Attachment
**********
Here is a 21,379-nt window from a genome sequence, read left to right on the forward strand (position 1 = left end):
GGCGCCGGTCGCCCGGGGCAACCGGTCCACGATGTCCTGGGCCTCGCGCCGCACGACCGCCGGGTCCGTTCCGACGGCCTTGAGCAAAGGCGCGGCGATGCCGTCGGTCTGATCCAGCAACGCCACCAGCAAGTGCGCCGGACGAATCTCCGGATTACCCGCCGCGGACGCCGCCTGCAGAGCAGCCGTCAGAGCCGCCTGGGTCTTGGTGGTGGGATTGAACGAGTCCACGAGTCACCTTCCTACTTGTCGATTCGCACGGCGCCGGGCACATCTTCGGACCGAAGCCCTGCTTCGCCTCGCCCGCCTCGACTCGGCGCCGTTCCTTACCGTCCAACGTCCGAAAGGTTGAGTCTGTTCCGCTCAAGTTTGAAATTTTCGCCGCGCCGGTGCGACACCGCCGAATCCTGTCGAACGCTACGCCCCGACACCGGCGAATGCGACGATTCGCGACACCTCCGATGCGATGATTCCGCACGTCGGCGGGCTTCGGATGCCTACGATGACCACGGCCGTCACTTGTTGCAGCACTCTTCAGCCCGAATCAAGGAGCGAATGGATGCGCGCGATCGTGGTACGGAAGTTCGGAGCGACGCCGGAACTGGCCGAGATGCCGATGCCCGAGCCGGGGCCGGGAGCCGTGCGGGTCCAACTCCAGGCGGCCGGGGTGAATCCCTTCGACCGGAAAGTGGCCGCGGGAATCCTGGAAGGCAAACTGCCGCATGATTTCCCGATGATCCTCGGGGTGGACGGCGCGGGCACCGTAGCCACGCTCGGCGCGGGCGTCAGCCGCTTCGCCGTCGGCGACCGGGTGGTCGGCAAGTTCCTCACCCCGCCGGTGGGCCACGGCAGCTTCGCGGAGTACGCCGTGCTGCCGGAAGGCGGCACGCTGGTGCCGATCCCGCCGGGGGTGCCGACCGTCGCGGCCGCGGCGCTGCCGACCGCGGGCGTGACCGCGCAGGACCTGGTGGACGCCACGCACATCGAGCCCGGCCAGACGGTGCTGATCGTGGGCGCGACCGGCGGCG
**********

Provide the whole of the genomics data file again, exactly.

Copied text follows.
Here is a 21,379-nt window from a genome sequence, read left to right on the forward strand (position 1 = left end):
GGCGCCGGTCGCCCGGGGCAACCGGTCCACGATGTCCTGGGCCTCGCGCCGCACGACCGCCGGGTCCGTTCCGACGGCCTTGAGCAAAGGCGCGGCGATGCCGTCGGTCTGATCCAGCAACGCCACCAGCAAGTGCGCCGGACGAATCTCCGGATTACCCGCCGCGGACGCCGCCTGCAGAGCAGCCGTCAGAGCCGCCTGGGTCTTGGTGGTGGGATTGAACGAGTCCACGAGTCACCTTCCTACTTGTCGATTCGCACGGCGCCGGGCACATCTTCGGACCGAAGCCCTGCTTCGCCTCGCCCGCCTCGACTCGGCGCCGTTCCTTACCGTCCAACGTCCGAAAGGTTGAGTCTGTTCCGCTCAAGTTTGAAATTTTCGCCGCGCCGGTGCGACACCGCCGAATCCTGTCGAACGCTACGCCCCGACACCGGCGAATGCGACGATTCGCGACACCTCCGATGCGATGATTCCGCACGTCGGCGGGCTTCGGATGCCTACGATGACCACGGCCGTCACTTGTTGCAGCACTCTTCAGCCCGAATCAAGGAGCGAATGGATGCGCGCGATCGTGGTACGGAAGTTCGGAGCGACGCCGGAACTGGCCGAGATGCCGATGCCCGAGCCGGGGCCGGGAGCCGTGCGGGTCCAACTCCAGGCGGCCGGGGTGAATCCCTTCGACCGGAAAGTGGCCGCGGGAATCCTGGAAGGCAAACTGCCGCATGATTTCCCGATGATCCTCGGGGTGGACGGCGCGGGCACCGTAGCCACGCTCGGCGCGGGCGTCAGCCGCTTCGCCGTCGGCGACCGGGTGGTCGGCAAGTTCCTCACCCCGCCGGTGGGCCACGGCAGCTTCGCGGAGTACGCCGTGCTGCCGGAAGGCGGCACGCTGGTGCCGATCCCGCCGGGGGTGCCGACCGTCGCGGCCGCGGCGCTGCCGACCGCGGGCGTGACCGCGCAGGACCTGGTGGACGCCACGCACATCGAGCCCGGCCAGACGGTGCTGATCGTGGGCGCGACCGGCGGCG